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A Message from Jon

Hello hello. 

Just back from another quick jaunt State Side. This time playing shows firstly in the lovely little town of Boise, Idaho, and then onto headlining our first festival, Moustache Bash in San Diego (whooaaaa trying to play that sentence cool but I’m still like whhhatttt!) The wind and the rain tried its hardest to scare us off in SD but if we Brits thought we were resilient to a splash of rain, the usually sun-drenched party goers of the Moustache Bash literally couldn’t have cared less. It actually was a big vibe, even though I spent the majority of the gig wondering at what point I was going to be electrocuted.. My equipment was totally drenched to the point of watching puddles form on my keyboards and water leaking down into the circuit boards. God knows what’s growing in there now. Come to think of it, I should have thrown a few seeds in whilst we were at it and turned my set up into a travelling botanical garden, or maybe a little Roland herb patch. Could be quite nice to pick some mint as I adjust settings mid ‘She’s Too Good For Me’. Seriously though I’m very much hoping it turns on when I get back into the studio this week!

Would HIGHLY recommend Moustache Back for any disco and dance loving Californians. It’s such a nice vibe there, run by a crew who started it as a house party and 16 years later are throwing a full throttle party with a bunch of stages and great music. Do it!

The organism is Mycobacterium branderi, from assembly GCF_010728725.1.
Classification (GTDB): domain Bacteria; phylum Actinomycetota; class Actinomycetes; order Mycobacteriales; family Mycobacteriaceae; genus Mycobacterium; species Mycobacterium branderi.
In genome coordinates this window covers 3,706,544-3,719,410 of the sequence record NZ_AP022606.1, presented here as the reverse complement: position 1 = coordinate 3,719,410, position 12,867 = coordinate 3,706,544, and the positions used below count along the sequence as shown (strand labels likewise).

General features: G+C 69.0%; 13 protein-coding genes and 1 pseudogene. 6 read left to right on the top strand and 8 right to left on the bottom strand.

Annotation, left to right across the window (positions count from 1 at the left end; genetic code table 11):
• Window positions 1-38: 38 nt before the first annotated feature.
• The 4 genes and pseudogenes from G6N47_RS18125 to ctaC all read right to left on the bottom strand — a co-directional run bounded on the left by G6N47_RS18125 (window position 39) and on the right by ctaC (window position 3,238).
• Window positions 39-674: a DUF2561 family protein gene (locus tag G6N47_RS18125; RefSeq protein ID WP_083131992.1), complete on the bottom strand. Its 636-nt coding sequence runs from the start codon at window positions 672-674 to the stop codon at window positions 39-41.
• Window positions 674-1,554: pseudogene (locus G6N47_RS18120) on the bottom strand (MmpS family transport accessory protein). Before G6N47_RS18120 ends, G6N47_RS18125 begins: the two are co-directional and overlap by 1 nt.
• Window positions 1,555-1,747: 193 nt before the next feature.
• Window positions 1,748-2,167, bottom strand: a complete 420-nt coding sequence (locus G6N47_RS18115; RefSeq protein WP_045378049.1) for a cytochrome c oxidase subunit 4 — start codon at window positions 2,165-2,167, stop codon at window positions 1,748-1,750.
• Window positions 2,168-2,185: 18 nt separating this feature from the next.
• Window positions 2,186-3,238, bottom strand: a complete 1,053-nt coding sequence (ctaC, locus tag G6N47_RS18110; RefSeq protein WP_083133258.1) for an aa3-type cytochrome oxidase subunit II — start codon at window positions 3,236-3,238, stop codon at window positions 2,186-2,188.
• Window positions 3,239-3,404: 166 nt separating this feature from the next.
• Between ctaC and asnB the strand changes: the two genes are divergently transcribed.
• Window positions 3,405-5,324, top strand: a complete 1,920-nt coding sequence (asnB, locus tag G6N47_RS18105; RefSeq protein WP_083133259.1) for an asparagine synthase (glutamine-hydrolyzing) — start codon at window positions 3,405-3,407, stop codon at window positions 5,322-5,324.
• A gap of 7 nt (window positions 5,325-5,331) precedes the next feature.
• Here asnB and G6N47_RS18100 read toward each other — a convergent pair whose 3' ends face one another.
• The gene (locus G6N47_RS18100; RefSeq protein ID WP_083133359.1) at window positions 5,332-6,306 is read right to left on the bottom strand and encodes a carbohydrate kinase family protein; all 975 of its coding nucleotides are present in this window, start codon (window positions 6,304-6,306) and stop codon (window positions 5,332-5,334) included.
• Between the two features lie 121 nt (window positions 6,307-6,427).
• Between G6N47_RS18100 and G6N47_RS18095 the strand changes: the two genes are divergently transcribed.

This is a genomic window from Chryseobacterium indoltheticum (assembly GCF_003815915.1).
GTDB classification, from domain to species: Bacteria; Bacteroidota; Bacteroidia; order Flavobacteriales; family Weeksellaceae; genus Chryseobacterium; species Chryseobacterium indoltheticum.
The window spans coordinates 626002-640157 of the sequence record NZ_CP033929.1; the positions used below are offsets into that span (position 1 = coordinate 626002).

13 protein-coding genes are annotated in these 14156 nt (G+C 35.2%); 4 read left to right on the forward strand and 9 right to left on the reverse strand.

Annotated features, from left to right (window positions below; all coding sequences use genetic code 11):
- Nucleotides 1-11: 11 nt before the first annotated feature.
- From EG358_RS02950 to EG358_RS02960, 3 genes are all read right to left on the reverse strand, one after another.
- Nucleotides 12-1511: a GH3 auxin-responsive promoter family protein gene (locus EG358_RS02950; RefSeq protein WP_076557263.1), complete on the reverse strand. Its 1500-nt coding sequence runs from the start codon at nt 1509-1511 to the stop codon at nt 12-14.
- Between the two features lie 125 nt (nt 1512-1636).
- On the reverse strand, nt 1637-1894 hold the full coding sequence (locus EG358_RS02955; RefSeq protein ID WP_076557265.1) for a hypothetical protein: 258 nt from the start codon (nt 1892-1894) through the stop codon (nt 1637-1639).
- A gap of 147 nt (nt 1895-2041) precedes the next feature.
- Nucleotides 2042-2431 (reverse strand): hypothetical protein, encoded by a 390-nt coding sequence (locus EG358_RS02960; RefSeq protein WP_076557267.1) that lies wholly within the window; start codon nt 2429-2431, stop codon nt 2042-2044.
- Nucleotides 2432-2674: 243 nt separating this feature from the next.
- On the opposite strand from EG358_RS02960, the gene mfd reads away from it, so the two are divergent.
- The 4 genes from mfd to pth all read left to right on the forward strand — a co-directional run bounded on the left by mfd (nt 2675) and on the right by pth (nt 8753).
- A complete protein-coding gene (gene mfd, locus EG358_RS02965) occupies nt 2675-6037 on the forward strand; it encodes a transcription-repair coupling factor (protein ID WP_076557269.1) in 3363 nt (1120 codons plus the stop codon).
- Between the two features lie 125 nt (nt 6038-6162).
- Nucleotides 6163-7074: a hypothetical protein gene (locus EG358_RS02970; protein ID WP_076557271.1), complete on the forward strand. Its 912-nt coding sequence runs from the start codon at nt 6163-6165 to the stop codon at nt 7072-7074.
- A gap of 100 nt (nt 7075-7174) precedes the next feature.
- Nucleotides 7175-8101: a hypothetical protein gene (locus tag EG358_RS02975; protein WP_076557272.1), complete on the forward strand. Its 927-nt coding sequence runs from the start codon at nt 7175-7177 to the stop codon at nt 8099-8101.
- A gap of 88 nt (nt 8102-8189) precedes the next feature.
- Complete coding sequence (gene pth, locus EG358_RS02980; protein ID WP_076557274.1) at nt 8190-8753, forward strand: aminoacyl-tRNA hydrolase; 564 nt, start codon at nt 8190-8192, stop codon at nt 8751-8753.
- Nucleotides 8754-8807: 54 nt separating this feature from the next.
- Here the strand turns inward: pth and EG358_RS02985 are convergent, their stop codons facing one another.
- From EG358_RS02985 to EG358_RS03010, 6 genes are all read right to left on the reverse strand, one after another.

Post San Diego, myself and my colleague drove up to LA to stay with some dear friends, and get back into the amazing studio space ’64 Sounds’ in Highland Park. We wanted to have a last push on a few new ideas before having to knuckle down to cross the t’s and dot the i’s on what’s shaping up to be the next album.. In some ways it’s frustrating because the more we write, the more we seem to be figuring out a sound and a direction of where we want the record to sit. It’s tempting to push everything back and keep writing and writing. But the problem with that is if you don’t give yourself a deadline then it becomes impossible to ever let go of anything.. Possibly a common curse for songwriters and producers??! But one I guess you have to be quite strict with if you want to keep the momentum up. As much as I’m planning to have a keytar modded on the front of my zimmer frame when I’m older I’m not sure it’s quite the look for the project just yet.. Better to get the album finished eh, and save the keytar zimmer for the farewell tour in 10 albums time…

We love it in 64 Sounds. It’s a labyrinth of rare synthesisers, drum machines, guitars and pedals from all over the world, maintained beautifully and in full working order (which is no easy task when everything’s between 40 and 65 years old!). It’s the only studio I’ve been to where it looks how we want the music to sound. Beautiful wooden floors and walls, and cluttered to the brim with these wonderful quirky sounding machines that ooze personality and character. They were precious days and precious memories that were carved there, and I really hope a few of the ideas make the cut. I generally find that ideas are most exciting at the point of inception, when they’re full of potential and you can get a glimpse of what it could turn into. I guess it’s the maze of decisions and directions you take from that point which actualise it.. which is often the hard part! We’ll see.